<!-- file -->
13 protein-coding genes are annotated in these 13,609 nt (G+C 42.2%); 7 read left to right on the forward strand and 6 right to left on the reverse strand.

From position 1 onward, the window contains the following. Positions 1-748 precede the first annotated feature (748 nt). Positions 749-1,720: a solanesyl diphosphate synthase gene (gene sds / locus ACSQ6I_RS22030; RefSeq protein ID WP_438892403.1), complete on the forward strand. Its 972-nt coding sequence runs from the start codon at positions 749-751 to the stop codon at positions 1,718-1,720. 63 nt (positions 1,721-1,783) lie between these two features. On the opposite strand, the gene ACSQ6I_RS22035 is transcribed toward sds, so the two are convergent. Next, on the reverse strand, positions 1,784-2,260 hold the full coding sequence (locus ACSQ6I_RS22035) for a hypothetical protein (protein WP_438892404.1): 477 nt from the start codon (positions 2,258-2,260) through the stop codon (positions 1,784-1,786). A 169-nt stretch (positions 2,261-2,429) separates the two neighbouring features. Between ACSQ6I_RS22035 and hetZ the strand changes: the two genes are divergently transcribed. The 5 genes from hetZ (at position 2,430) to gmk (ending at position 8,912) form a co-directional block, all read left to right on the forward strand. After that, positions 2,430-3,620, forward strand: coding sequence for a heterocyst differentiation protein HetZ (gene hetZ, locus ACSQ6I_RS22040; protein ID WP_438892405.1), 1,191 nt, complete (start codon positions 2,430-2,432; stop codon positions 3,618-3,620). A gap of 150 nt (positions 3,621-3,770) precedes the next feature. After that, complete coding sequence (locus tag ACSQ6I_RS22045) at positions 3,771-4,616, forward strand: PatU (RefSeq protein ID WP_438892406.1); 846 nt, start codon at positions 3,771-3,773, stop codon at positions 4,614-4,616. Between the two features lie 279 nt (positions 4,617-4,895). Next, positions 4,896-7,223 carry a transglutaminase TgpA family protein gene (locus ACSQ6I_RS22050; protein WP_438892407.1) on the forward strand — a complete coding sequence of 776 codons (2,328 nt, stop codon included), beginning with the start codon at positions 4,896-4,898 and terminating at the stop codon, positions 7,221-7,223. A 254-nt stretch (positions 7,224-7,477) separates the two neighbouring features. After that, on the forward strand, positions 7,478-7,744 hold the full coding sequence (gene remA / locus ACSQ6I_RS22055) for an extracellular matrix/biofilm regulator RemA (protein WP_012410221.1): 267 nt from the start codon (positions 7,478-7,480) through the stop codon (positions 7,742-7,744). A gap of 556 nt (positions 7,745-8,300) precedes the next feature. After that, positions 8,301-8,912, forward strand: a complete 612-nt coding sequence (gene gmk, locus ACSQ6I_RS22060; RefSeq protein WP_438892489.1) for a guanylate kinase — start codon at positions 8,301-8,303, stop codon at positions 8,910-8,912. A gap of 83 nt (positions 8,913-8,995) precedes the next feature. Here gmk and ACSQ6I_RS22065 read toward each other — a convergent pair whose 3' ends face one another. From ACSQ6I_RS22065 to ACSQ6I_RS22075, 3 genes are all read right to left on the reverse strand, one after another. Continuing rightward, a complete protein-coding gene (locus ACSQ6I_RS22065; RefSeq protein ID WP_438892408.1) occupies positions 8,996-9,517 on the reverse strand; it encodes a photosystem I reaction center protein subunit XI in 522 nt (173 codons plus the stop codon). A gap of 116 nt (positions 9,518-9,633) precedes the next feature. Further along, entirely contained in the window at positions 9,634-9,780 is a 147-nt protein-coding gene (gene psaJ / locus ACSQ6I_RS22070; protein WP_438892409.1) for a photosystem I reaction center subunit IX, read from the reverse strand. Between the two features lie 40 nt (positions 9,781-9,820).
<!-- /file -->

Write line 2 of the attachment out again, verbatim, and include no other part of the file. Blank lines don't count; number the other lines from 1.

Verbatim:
From position 1 onward, the window contains the following. Positions 1-748 precede the first annotated feature (748 nt). Positions 749-1,720: a solanesyl diphosphate synthase gene (gene sds / locus ACSQ6I_RS22030; RefSeq protein ID WP_438892403.1), complete on the forward strand. Its 972-nt coding sequence runs from the start codon at positions 749-751 to the stop codon at positions 1,718-1,720. 63 nt (positions 1,721-1,783) lie between these two features. On the opposite strand, the gene ACSQ6I_RS22035 is transcribed toward sds, so the two are convergent. Next, on the reverse strand, positions 1,784-2,260 hold the full coding sequence (locus ACSQ6I_RS22035) for a hypothetical protein (protein WP_438892404.1): 477 nt from the start codon (positions 2,258-2,260) through the stop codon (positions 1,784-1,786). A 169-nt stretch (positions 2,261-2,429) separates the two neighbouring features. Between ACSQ6I_RS22035 and hetZ the strand changes: the two genes are divergently transcribed. The 5 genes from hetZ (at position 2,430) to gmk (ending at position 8,912) form a co-directional block, all read left to right on the forward strand. After that, positions 2,430-3,620, forward strand: coding sequence for a heterocyst differentiation protein HetZ (gene hetZ, locus ACSQ6I_RS22040; protein ID WP_438892405.1), 1,191 nt, complete (start codon positions 2,430-2,432; stop codon positions 3,618-3,620). A gap of 150 nt (positions 3,621-3,770) precedes the next feature. After that, complete coding sequence (locus tag ACSQ6I_RS22045) at positions 3,771-4,616, forward strand: PatU (RefSeq protein ID WP_438892406.1); 846 nt, start codon at positions 3,771-3,773, stop codon at positions 4,614-4,616. Between the two features lie 279 nt (positions 4,617-4,895). Next, positions 4,896-7,223 carry a transglutaminase TgpA family protein gene (locus ACSQ6I_RS22050; protein WP_438892407.1) on the forward strand — a complete coding sequence of 776 codons (2,328 nt, stop codon included), beginning with the start codon at positions 4,896-4,898 and terminating at the stop codon, positions 7,221-7,223. A 254-nt stretch (positions 7,224-7,477) separates the two neighbouring features. After that, on the forward strand, positions 7,478-7,744 hold the full coding sequence (gene remA / locus ACSQ6I_RS22055) for an extracellular matrix/biofilm regulator RemA (protein WP_012410221.1): 267 nt from the start codon (positions 7,478-7,480) through the stop codon (positions 7,742-7,744). A gap of 556 nt (positions 7,745-8,300) precedes the next feature. After that, positions 8,301-8,912, forward strand: a complete 612-nt coding sequence (gene gmk, locus ACSQ6I_RS22060; RefSeq protein WP_438892489.1) for a guanylate kinase — start codon at positions 8,301-8,303, stop codon at positions 8,910-8,912. A gap of 83 nt (positions 8,913-8,995) precedes the next feature. Here gmk and ACSQ6I_RS22065 read toward each other — a convergent pair whose 3' ends face one another. From ACSQ6I_RS22065 to ACSQ6I_RS22075, 3 genes are all read right to left on the reverse strand, one after another. Continuing rightward, a complete protein-coding gene (locus ACSQ6I_RS22065; RefSeq protein ID WP_438892408.1) occupies positions 8,996-9,517 on the reverse strand; it encodes a photosystem I reaction center protein subunit XI in 522 nt (173 codons plus the stop codon). A gap of 116 nt (positions 9,518-9,633) precedes the next feature. Further along, entirely contained in the window at positions 9,634-9,780 is a 147-nt protein-coding gene (gene psaJ / locus ACSQ6I_RS22070; protein WP_438892409.1) for a photosystem I reaction center subunit IX, read from the reverse strand. Between the two features lie 40 nt (positions 9,781-9,820).